So when we were moving in, I noticed that someone was putting in some sort of new building on the Lamar/290 frontage road just north of Brodie. Sort of an odd location, but forward thinking as that whole area by Burger Center is turning Sunset Valley into a little economic engine like nobody's business.
Anyhoo... this winter I noticed it was going to be an Italian place with the dubious name of (name redacted by agreement w/ restaurant owner. It's a long story). The outside was brightly painted, indicating that it was a tiny Italian villa. I'm not sure. I'm usually going 50 over there, and I don't usually slow for such things.
This evening we were considering tacos at Serrano's by 290, and I recalled there was the new restaurant on the other side of the road. "Let's try Johnny Clambake's..." I announced from the back seat (Jason sat in front and Jamie drove). Of late, I've acquired my mother's ability (or inability) to recall proper nouns, but go ahead and assign them a name I feel works for me. (We did not watch Saturday Night Live. We watched Saturday Night Alive! We ate at Chick-a-Fillet. Yet she knew who all the Star Wars characters were. It's odd.) Jamie swerved in and out of lanes as we tried to decide where we were going, and finally we settled on Johnny Clambake's.
Upon pulling into the lot we noted that the place was an all-you-can-eat buffet. Never a good sign for a promising meal, but even The League tires of tacos upon occasion, and so we decided it would be a bit of an adventure, to pioneer Johnny Clambake's and be able to say "Oh, yes, I ate there. Oh, yes."
So the entry way at Johnny Clambake's was really pretty nice. Obviously designed to hold a great number of waiting diners, but not quite as EPCOT-ish as Olive Garden, but not exactly what one might think any self-respecting actual Italian would recognize as Italian. Heck, even a self-respecting Italian-American.
I knew we were in trouble when, as new customers, we were offered "the tour". The tour took up through "Il Vilagio" which really was an odd buffet line broken up into various ideas about one might want to eat. Anti-pasta, salad at one end. Dessert at the other. All nicely appointed. And the food didn't look like middle-school cafeteria food, but they also weren't shy about moving you through The Vilagio as quickly as possible. "And it's all you can eat!" the tour guide insisted four or five times, just in case we were worried we might not get our money's worth.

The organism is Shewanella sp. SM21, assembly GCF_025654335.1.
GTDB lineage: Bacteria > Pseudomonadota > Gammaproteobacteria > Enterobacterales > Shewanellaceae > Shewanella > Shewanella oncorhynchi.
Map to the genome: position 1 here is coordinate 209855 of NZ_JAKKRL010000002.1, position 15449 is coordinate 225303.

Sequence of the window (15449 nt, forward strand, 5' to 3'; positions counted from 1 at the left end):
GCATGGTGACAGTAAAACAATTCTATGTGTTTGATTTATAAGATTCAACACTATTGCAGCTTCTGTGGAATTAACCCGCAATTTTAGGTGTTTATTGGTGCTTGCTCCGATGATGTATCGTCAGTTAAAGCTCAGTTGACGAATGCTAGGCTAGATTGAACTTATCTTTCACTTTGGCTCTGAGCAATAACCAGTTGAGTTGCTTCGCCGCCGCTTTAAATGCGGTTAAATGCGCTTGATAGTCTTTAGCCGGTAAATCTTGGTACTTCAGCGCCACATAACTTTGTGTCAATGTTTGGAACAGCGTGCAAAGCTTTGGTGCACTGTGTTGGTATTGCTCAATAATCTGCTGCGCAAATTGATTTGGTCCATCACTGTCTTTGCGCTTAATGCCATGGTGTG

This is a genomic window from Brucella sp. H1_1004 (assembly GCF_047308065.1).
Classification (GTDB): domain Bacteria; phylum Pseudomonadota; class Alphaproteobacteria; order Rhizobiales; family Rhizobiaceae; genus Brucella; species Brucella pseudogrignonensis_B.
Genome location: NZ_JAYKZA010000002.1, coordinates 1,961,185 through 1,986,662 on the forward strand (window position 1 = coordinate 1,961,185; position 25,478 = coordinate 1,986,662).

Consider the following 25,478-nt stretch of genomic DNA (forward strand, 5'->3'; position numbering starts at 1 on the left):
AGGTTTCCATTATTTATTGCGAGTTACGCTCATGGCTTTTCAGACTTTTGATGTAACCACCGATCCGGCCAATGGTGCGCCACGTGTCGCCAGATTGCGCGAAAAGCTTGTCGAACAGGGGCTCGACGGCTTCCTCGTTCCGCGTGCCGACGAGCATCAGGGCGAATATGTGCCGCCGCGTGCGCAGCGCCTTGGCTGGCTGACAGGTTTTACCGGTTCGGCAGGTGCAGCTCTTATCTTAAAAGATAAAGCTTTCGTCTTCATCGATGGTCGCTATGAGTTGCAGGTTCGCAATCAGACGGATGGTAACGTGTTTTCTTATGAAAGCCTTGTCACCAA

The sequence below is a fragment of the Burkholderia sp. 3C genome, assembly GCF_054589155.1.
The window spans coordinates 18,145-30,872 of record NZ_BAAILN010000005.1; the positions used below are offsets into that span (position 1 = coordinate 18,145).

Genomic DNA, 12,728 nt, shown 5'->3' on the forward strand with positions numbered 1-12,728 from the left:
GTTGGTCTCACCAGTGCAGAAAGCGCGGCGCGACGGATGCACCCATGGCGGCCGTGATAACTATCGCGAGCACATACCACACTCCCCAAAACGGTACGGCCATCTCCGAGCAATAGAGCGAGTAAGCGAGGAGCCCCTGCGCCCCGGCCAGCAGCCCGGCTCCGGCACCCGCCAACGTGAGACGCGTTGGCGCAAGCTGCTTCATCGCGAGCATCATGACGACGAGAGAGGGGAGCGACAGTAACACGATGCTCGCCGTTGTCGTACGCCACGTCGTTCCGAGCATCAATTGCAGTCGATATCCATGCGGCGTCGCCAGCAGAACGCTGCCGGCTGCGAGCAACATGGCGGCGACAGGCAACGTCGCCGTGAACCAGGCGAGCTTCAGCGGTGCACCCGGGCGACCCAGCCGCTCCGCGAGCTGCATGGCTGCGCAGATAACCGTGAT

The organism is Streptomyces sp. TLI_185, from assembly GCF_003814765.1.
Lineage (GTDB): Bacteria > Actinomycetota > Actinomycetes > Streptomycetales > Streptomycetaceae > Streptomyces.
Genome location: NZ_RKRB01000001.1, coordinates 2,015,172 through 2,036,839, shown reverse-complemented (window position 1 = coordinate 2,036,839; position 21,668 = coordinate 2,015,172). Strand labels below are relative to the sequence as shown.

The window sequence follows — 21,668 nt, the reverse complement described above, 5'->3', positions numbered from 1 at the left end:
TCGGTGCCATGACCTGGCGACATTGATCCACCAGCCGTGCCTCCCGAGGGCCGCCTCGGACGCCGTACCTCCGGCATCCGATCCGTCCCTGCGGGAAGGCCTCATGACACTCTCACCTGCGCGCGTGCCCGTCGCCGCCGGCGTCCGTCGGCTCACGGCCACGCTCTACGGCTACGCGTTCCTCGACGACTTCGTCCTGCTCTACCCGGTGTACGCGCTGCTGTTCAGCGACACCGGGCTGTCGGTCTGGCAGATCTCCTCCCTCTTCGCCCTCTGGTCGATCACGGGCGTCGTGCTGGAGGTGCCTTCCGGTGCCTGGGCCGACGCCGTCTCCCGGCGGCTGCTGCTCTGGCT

And then the tour took a curious turn as we were lead past several "dining pods", you might describe them, down a hallway, past the restrooms, and I suspected we'd be out by the dumpsters when we emerged in a new dining pod with about fifteen tables. The tour guide then directed us to the table crammed into a corner, directly next to the only other occupied table in the pod, complete with kids crawling right up on to the table. Luckily, not Jason, Jamie or I were too shy as we stepped on each other's words requesting a table across the room. Actually, I think Jamie wandered over to a table and Jason said "we'll sit there."
The dining pod was painted a nice shade of fancy-dining room red, and covered in reproductions of art you kind of maybe thought looked like something that was supposed to be nice (including an 18th century picture of hunting dogs), and gave off the illusion that one was somewhere okay... but the little plastic standee on the table then announced our meal would be $13.00 a head. This did not include $2.00 for a drink.
"Let's go," I said. "We can leave."
"We came here for something new, let's try something new."
"Okay," I agreed. But I knew... Hell, Golden Corral is about the same price. I don't know what I expected.
The tables were also all squeezed remarkably close together, which was part of our decision not to sit next to the kids. It would have been like sitting at the same table. But the dining pod was mostly empty and we decided we were far enough away. After all, Jamie loves to drop the f-bomb to punctuate dinner conversations.
Also, Johnny Clambake's had this weird table inventory system visible at the entrance to each dining pod. It looked like a security grid, but included a touchscreen interface so the tour guide could determine which tables were sat. I wanted to monkey with it, but feared retribution should I be caught in the act.